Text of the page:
Againstar / Shutterstock.com
The most recent case law from German courts seems to suggest a more friendly approach to protecting 3D shapes with trademarks, as Henning Hartwig of Bardehle Pagenberg reports.
After a series of cases apparently making it more difficult, if not impossible, to establish trademark protection for product shape marks in the EU, notably in the food sector, the most recent case law from German courts seems to suggest that the pendulum is swinging to the opposite side.
In case I ZR 23/14, the Federal Court of Justice (Supreme Court), on October 21, 2015 found a consumer survey demonstrating that more than 50% of the public perceived German mark no. 3020 1003 3190 covering the shape of the Bounty chocolate bar to be an indication of commercial origin sufficient to show acquired distinctiveness.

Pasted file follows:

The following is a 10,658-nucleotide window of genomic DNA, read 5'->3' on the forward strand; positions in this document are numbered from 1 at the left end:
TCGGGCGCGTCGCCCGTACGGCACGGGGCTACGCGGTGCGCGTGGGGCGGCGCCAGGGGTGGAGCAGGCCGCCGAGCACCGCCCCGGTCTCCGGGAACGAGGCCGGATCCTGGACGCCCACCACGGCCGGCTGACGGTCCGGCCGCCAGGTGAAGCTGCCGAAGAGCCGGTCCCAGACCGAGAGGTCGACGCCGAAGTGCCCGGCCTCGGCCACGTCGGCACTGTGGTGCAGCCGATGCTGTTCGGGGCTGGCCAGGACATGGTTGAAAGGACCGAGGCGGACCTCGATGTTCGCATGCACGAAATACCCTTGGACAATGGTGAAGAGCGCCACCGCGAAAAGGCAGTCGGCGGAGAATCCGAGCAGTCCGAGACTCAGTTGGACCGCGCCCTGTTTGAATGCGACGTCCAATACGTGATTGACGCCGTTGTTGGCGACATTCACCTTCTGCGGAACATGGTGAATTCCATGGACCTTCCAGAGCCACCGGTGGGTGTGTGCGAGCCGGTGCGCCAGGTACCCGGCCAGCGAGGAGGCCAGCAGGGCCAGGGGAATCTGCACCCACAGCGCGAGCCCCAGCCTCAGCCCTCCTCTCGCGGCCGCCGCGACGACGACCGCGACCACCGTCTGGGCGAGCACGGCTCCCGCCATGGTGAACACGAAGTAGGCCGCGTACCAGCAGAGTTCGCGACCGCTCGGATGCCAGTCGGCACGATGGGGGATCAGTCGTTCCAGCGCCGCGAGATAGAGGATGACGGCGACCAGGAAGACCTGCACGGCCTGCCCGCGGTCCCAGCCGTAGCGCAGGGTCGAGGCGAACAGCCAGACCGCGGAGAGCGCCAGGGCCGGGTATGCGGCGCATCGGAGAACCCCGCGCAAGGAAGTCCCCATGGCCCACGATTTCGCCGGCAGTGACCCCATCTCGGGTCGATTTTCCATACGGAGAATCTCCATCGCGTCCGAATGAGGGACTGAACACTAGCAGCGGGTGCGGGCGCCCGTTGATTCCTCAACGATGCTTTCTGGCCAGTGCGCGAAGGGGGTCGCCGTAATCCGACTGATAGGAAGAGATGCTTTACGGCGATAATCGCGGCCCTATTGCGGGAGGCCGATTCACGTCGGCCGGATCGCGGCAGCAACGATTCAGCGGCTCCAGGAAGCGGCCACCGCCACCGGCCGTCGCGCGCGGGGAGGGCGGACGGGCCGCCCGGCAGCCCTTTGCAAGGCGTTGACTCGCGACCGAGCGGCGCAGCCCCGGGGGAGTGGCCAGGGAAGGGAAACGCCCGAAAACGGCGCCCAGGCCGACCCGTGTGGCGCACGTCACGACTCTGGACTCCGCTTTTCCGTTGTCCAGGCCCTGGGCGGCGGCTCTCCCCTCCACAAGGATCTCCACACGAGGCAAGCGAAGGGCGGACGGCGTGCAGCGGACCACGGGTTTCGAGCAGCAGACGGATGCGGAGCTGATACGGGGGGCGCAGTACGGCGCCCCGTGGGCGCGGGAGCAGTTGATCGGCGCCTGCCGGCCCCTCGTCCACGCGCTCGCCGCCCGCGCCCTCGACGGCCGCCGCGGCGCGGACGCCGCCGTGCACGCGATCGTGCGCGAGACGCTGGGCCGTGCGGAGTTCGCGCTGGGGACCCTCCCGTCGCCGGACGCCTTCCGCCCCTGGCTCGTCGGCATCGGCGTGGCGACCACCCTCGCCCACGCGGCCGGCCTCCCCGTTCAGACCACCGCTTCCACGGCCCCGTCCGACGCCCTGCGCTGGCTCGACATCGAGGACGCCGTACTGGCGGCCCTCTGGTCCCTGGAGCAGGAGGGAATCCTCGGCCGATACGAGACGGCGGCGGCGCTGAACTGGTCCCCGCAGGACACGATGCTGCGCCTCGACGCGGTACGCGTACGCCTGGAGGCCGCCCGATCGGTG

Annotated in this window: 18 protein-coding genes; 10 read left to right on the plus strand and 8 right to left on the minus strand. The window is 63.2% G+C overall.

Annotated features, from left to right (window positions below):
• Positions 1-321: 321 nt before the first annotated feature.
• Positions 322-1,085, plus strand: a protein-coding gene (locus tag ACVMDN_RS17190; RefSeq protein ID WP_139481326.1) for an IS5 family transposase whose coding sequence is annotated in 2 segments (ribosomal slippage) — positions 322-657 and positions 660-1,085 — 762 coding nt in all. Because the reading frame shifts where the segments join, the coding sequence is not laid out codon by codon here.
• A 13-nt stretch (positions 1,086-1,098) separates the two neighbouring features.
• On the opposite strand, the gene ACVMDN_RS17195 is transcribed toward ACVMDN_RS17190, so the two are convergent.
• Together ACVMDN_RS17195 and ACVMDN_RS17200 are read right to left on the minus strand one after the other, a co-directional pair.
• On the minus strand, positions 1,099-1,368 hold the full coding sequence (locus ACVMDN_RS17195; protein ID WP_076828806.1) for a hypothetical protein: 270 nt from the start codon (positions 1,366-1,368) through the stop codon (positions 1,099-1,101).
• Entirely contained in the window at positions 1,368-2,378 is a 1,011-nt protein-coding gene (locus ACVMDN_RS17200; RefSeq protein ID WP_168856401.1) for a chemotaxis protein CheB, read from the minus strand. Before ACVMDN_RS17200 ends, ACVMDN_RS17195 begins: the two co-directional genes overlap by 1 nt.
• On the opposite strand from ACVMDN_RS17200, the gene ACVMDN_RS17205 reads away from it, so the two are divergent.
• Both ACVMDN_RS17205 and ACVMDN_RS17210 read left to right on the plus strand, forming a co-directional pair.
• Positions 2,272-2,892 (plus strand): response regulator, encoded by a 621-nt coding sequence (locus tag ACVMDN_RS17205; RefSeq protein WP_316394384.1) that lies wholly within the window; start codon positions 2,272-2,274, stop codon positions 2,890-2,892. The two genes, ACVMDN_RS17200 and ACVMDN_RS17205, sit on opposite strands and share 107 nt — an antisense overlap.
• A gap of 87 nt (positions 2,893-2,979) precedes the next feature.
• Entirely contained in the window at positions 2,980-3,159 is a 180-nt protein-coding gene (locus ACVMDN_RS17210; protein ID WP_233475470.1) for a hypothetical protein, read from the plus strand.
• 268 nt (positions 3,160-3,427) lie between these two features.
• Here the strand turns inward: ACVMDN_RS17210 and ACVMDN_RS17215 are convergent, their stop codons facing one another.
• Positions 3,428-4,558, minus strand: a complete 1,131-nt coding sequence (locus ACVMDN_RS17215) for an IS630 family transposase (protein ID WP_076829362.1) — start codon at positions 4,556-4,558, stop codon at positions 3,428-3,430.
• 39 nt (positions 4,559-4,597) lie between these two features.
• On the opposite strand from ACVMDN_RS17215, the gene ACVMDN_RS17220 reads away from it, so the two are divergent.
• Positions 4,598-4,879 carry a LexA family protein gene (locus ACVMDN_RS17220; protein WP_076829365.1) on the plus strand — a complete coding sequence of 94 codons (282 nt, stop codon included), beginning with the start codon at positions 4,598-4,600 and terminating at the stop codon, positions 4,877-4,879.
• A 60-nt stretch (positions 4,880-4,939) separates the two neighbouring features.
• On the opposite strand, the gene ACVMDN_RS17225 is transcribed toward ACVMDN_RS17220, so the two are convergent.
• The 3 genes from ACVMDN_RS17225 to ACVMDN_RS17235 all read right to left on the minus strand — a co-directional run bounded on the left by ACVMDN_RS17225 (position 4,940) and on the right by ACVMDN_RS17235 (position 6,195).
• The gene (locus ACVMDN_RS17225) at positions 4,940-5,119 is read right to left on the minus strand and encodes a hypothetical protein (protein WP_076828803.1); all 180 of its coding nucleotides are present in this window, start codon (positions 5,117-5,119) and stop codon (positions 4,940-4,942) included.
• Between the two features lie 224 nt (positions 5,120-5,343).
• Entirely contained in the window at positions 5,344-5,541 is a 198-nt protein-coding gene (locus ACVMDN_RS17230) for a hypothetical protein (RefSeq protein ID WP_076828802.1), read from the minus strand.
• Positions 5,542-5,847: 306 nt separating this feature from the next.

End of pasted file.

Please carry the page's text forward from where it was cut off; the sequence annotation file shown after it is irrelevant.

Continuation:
Moreover, the court held that the same survey indicated that more than 50% of the public perceived the accused use of the defendant’s product (shown below) to be use “as a mark”. Finally, the survey also showed, according to the Supreme Court, an average degree of distinctiveness of the claimed mark and, in light of the identity of the goods and the high similarity of the 3D signs at issue, an overall likelihood of confusion.
To continue reading, you need a subscription to WIPR. Start a subscription to WIPR for £455.
In-house feature articles, the archive and expert comment require a paid subscription. Subscribe now.
Want to give it a try? We are offering a two week free trial to the WIPR website – register and select “Free Trial” to begin access to the full WIPR archive and read the latest news, features and expert comment. Begin your free trial here.
Is your 2 week free trial about to end? Upgrade to a 12 month subscription for £455 now.
If you have already subscribed please login.
If you have any technical issues please email James Lynn on firstname.lastname@example.org.
Henning Hartwig, Bardehle Pagenberg, Bounty, trademark, Cologne Appeal Court, trade dress, 3D mark,